I've been told over the years that there might be a link between the 2 issues, but I never thought the symptoms of hypo/hyperthyroidism could mimic those of Meniere's. I'm not super optimistic but I'll look for hope where I can find it!
     
  9. June-

    June- Well-Known Member

    1,649
    38
    48
    May 12, 2014
    Please let us know what you find out.
     
  10. KaSchu

    KaSchu New Member

    27
    9
    3
    Oct 25, 2019
    This is far from scientific, but I started my new thyroid meds on Thursday and by Sunday, I was starting to feel somewhat normal again. Today was the first day in probably 6 weeks that I haven't taken any valium. I feel like I'm at least 95% back to normal.

    Now, is this because of the change in thyroid meds or did the new diuretics that I started a few weeks ago finally start to work? Or is it the B5 & B6 I started 2 weeks ago? Or the low sodium diet that I finally fully committed around the same time? Or was it the Medrol dose pack I took 6 weeks ago or the God awful steroid shot into my inner ear a month ago? Or maybe, just maybe, this stupid episode just burn itself out?

    But - if you have Meniere's and thyroid issues - this might be worth asking about. My endocrinologist says that most thyroid issues are too complex a GP to handle (his words, not mine). He says that most people with hypothyroidism need to be on 2 a combination of 2 synthetic hormones - T3 & T4. He added T3 (Cytomel) to the T4 (Synthroid) I had been taking alone for years and it made an almost immediate difference. Apparently, T3 is absorbed very quickly while T4 takes longer, so his reducing my T3 last week may be why I'm feeling better now.
     
  11. JonBubo

    JonBubo Member

    58
    3
    8
    Apr 11, 2019
    High correlation of low thyroid to MD according to Dr Escamez and his geneteic research. The reason is clear...ANY immune lowering event from a pathogen to low thyroid can contribute to the proliferation of other pathogens and increase symptoms as well as the underlying viral progression. I also have low thyroid and take WP thyroid (when its available)
     
  12. KaSchu

    KaSchu New Member

    27
    9
    3
    Oct 25, 2019
    What's WP thyroid if you don't mind my asking?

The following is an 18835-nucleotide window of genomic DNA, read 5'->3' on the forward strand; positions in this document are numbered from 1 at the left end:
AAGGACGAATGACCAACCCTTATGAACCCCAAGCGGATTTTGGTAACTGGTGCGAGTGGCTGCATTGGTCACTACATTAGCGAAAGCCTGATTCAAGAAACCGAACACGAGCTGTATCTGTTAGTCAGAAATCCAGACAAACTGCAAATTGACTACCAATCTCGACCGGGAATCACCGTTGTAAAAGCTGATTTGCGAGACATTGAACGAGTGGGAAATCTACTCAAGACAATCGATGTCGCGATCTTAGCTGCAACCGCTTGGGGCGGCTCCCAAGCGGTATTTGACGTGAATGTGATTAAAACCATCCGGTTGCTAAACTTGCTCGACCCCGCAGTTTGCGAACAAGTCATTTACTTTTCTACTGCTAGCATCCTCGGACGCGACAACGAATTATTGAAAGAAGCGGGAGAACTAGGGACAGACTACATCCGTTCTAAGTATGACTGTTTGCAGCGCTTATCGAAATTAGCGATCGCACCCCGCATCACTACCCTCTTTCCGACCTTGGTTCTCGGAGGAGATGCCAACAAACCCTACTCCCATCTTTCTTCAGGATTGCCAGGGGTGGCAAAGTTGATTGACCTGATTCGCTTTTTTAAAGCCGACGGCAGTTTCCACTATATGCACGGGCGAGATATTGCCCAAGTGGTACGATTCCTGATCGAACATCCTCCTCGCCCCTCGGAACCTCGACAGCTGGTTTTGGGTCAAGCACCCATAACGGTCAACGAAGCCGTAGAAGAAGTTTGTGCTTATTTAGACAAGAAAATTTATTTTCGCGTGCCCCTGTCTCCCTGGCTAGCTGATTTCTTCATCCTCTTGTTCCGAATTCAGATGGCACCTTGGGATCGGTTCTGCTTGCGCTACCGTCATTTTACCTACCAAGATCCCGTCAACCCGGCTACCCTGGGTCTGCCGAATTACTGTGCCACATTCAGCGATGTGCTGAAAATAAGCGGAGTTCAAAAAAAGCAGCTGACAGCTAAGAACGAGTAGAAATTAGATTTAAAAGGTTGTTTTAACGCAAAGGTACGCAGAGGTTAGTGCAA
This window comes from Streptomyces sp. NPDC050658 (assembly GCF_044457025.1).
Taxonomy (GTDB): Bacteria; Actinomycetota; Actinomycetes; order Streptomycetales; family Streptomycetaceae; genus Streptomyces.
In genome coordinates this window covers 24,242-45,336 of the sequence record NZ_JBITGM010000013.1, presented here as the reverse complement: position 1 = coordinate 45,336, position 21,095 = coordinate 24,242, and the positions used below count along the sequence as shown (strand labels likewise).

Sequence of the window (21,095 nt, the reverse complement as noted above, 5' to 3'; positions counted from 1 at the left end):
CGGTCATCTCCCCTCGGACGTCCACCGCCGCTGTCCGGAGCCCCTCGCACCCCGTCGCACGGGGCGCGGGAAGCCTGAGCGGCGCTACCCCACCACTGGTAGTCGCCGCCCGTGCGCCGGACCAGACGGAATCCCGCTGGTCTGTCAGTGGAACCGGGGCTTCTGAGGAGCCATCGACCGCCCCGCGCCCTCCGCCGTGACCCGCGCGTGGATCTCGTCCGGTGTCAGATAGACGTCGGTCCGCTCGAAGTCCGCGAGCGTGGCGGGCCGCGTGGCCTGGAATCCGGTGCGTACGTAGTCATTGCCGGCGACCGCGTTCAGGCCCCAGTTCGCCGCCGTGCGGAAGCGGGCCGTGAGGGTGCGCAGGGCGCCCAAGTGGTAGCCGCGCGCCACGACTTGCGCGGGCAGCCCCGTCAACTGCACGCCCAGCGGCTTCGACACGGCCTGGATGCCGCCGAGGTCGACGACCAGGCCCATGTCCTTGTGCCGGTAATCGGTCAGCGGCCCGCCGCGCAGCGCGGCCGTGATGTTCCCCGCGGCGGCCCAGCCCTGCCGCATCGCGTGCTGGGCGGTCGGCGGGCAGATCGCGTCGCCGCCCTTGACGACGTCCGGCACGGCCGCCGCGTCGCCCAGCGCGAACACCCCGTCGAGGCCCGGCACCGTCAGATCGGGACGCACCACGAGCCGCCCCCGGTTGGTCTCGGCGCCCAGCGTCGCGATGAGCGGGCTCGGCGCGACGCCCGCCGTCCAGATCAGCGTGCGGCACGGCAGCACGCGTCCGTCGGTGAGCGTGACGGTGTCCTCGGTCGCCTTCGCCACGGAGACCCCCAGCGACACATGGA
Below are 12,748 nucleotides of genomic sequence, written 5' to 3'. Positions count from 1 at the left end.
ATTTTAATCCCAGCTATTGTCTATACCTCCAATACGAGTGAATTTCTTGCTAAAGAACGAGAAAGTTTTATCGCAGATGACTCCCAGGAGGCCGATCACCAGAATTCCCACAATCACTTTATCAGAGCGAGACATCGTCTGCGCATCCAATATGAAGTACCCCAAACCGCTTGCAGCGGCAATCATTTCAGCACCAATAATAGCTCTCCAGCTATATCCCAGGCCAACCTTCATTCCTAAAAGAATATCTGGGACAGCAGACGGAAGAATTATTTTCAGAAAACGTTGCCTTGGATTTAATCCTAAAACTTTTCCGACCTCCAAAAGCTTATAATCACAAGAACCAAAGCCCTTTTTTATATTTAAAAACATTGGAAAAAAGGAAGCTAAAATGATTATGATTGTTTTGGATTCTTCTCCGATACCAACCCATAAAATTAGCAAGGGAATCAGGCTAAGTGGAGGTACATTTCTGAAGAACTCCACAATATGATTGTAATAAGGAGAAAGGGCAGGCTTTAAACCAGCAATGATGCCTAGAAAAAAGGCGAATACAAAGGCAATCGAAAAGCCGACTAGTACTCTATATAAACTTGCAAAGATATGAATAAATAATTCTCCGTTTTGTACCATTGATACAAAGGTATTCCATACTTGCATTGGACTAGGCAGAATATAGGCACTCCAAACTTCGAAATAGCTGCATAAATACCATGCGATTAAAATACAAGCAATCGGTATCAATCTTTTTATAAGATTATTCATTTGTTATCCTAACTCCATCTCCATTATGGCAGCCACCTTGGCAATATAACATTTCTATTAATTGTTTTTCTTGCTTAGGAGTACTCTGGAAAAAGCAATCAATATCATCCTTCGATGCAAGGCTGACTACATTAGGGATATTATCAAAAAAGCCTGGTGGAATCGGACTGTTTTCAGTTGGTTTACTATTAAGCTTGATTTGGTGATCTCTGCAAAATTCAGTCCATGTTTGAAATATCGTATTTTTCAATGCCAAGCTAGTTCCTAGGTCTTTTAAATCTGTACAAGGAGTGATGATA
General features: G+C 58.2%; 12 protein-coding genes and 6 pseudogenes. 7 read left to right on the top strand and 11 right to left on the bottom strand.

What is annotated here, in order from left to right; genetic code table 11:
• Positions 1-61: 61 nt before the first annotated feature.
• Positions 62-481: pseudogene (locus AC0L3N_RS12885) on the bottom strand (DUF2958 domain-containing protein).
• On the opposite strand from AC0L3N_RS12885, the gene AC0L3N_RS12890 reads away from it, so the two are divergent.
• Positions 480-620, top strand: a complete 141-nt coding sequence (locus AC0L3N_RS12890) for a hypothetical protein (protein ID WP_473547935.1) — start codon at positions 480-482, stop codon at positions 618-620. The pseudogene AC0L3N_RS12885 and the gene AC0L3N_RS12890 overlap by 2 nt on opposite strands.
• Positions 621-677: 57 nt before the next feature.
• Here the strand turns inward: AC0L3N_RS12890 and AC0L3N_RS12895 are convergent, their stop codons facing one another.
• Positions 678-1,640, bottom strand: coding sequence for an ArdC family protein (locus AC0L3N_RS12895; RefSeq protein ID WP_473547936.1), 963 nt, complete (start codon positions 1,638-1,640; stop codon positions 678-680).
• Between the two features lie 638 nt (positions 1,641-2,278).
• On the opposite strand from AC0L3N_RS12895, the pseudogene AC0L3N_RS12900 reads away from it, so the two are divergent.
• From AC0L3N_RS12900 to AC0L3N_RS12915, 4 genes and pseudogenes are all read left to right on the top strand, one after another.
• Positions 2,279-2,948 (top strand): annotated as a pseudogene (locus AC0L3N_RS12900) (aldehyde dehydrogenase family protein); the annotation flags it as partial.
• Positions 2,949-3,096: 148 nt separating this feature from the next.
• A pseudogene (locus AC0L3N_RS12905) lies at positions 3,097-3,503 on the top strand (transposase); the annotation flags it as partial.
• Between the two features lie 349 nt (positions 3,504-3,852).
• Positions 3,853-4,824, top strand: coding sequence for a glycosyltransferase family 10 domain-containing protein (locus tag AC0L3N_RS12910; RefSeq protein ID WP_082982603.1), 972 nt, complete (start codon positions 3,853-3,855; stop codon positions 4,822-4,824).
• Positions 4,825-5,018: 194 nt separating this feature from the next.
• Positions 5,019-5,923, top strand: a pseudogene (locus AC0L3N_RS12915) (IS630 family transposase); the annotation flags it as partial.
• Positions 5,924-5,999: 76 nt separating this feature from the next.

13. zotjen

    zotjen Member

    167
    7
    18
    May 12, 2014
    I had also heard that taking T4 is not sufficient. Most standard blood tests only check T4 levels. I asked my GP about this a few years ago so he ordered to have my T3 level checked as well and it came back normal so I had no change to my meds. I did find this on the web:

    "Current guidelines from the American Thyroid Association recommend that people with hypothyroidism be treated initially with T4 alone. Adding T3 should be considered in people who continue to have symptoms of hypothyroidism, and whose T3 levels remain in the low end of the normal range."
     
  14. KaSchu

    KaSchu New Member

    27
    9
    3
    Oct 25, 2019
    I was sent to an endocrinologist because despite my obviously exhibiting the symptoms of hypothyroidism, my blood work would always come back as being within the normal range and my GP wasn't making any changes.

    My endocrinologist says that everyone's normal range is different, and he feels most GP's depend too much on the official guidelines and less upon whether their patients are exhibiting symptoms. Even last week, when he said my thyroid levels were high and lowered my meds, the lab results said my levels were within the normal range. But they weren't normal for me and he thought my dizziness could well be a symptom, so he made changes.
     
  15. Bonlyn

    Bonlyn Active Member

    203
    38
    28
    Dec 29, 2017
    New York
    WP thyroid is a brand of thyroid that contains T4 and T3 hormones, it is deemed more natural because it made from dessicated pig.

    I can not take because I have an allergy to pork, but there were some problems with it according to an article I read, with WP and Naturthroid. Apparently the pigs they use come from China and were not the best fed pigs and people were having problems.

    So now there seems to be a pig shortage and sometimes it is out of stock.

    You can probably google it to learn more.

    I was on Synthroid for @ 20 years but now am on Tiosint..like synthroid but has no gluten.
     
  16. AnneT

    AnneT Active Member

    902
    160
    43
    May 14, 2014
    Alberta
    I developed hypothyroidism after the birth of my first kid 25 years ago.

    My Menieres started about 15 years ago.

    I only had to adjust my synthroid dose once, about 5 years ago, probably because of menopause.

    Hypothyroidism is prevalent in my family. Maybe there’s an autoimmune correlation with Menieres, but I don’t think my thyroid issues caused the Menieres.
     
    • Agree Agree x 1

Share This Page